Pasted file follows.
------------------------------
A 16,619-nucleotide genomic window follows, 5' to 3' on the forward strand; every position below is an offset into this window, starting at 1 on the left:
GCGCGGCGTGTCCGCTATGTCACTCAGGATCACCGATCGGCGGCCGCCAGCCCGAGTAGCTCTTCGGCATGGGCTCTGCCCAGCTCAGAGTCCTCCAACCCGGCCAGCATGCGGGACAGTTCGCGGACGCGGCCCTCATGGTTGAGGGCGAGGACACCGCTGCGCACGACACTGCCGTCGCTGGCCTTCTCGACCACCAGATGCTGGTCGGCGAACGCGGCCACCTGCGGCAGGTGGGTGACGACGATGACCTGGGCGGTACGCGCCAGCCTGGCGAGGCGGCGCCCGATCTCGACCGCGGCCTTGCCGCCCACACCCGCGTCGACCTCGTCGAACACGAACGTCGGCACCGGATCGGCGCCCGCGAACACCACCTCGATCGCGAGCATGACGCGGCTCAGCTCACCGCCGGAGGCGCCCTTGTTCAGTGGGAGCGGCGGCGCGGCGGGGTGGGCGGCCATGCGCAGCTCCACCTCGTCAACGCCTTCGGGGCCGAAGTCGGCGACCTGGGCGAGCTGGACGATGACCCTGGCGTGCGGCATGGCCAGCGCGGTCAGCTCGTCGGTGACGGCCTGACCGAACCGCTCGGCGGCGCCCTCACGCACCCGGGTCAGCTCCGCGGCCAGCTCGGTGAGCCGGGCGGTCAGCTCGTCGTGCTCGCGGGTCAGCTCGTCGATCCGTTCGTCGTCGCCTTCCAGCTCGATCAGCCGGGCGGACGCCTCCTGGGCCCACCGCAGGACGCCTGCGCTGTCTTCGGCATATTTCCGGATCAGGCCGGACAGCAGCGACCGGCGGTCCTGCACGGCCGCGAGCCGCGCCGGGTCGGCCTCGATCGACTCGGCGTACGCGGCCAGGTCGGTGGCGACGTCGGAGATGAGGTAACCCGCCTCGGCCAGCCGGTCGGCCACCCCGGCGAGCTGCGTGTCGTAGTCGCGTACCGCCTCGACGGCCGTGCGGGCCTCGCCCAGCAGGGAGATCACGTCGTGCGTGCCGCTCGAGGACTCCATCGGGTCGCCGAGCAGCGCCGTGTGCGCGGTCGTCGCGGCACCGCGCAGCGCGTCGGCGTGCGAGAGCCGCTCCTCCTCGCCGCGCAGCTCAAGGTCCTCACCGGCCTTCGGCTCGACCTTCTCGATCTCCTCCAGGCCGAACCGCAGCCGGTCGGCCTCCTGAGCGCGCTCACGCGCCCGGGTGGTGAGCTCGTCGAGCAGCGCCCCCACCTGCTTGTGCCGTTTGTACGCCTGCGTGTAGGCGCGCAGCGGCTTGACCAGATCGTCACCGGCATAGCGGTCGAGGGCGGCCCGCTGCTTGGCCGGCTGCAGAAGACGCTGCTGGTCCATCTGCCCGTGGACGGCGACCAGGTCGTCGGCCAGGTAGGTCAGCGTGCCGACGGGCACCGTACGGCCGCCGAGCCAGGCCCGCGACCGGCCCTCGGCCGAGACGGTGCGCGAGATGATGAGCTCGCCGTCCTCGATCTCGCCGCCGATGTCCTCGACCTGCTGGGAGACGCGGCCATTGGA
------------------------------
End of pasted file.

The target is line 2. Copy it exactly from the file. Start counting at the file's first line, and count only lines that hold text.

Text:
GCGCGGCGTGTCCGCTATGTCACTCAGGATCACCGATCGGCGGCCGCCAGCCCGAGTAGCTCTTCGGCATGGGCTCTGCCCAGCTCAGAGTCCTCCAACCCGGCCAGCATGCGGGACAGTTCGCGGACGCGGCCCTCATGGTTGAGGGCGAGGACACCGCTGCGCACGACACTGCCGTCGCTGGCCTTCTCGACCACCAGATGCTGGTCGGCGAACGCGGCCACCTGCGGCAGGTGGGTGACGACGATGACCTGGGCGGTACGCGCCAGCCTGGCGAGGCGGCGCCCGATCTCGACCGCGGCCTTGCCGCCCACACCCGCGTCGACCTCGTCGAACACGAACGTCGGCACCGGATCGGCGCCCGCGAACACCACCTCGATCGCGAGCATGACGCGGCTCAGCTCACCGCCGGAGGCGCCCTTGTTCAGTGGGAGCGGCGGCGCGGCGGGGTGGGCGGCCATGCGCAGCTCCACCTCGTCAACGCCTTCGGGGCCGAAGTCGGCGACCTGGGCGAGCTGGACGATGACCCTGGCGTGCGGCATGGCCAGCGCGGTCAGCTCGTCGGTGACGGCCTGACCGAACCGCTCGGCGGCGCCCTCACGCACCCGGGTCAGCTCCGCGGCCAGCTCGGTGAGCCGGGCGGTCAGCTCGTCGTGCTCGCGGGTCAGCTCGTCGATCCGTTCGTCGTCGCCTTCCAGCTCGATCAGCCGGGCGGACGCCTCCTGGGCCCACCGCAGGACGCCTGCGCTGTCTTCGGCATATTTCCGGATCAGGCCGGACAGCAGCGACCGGCGGTCCTGCACGGCCGCGAGCCGCGCCGGGTCGGCCTCGATCGACTCGGCGTACGCGGCCAGGTCGGTGGCGACGTCGGAGATGAGGTAACCCGCCTCGGCCAGCCGGTCGGCCACCCCGGCGAGCTGCGTGTCGTAGTCGCGTACCGCCTCGACGGCCGTGCGGGCCTCGCCCAGCAGGGAGATCACGTCGTGCGTGCCGCTCGAGGACTCCATCGGGTCGCCGAGCAGCGCCGTGTGCGCGGTCGTCGCGGCACCGCGCAGCGCGTCGGCGTGCGAGAGCCGCTCCTCCTCGCCGCGCAGCTCAAGGTCCTCACCGGCCTTCGGCTCGACCTTCTCGATCTCCTCCAGGCCGAACCGCAGCCGGTCGGCCTCCTGAGCGCGCTCACGCGCCCGGGTGGTGAGCTCGTCGAGCAGCGCCCCCACCTGCTTGTGCCGTTTGTACGCCTGCGTGTAGGCGCGCAGCGGCTTGACCAGATCGTCACCGGCATAGCGGTCGAGGGCGGCCCGCTGCTTGGCCGGCTGCAGAAGACGCTGCTGGTCCATCTGCCCGTGGACGGCGACCAGGTCGTCGGCCAGGTAGGTCAGCGTGCCGACGGGCACCGTACGGCCGCCGAGCCAGGCCCGCGACCGGCCCTCGGCCGAGACGGTGCGCGAGATGATGAGCTCGCCGTCCTCGATCTCGCCGCCGATGTCCTCGACCTGCTGGGAGACGCGGCCATTGGA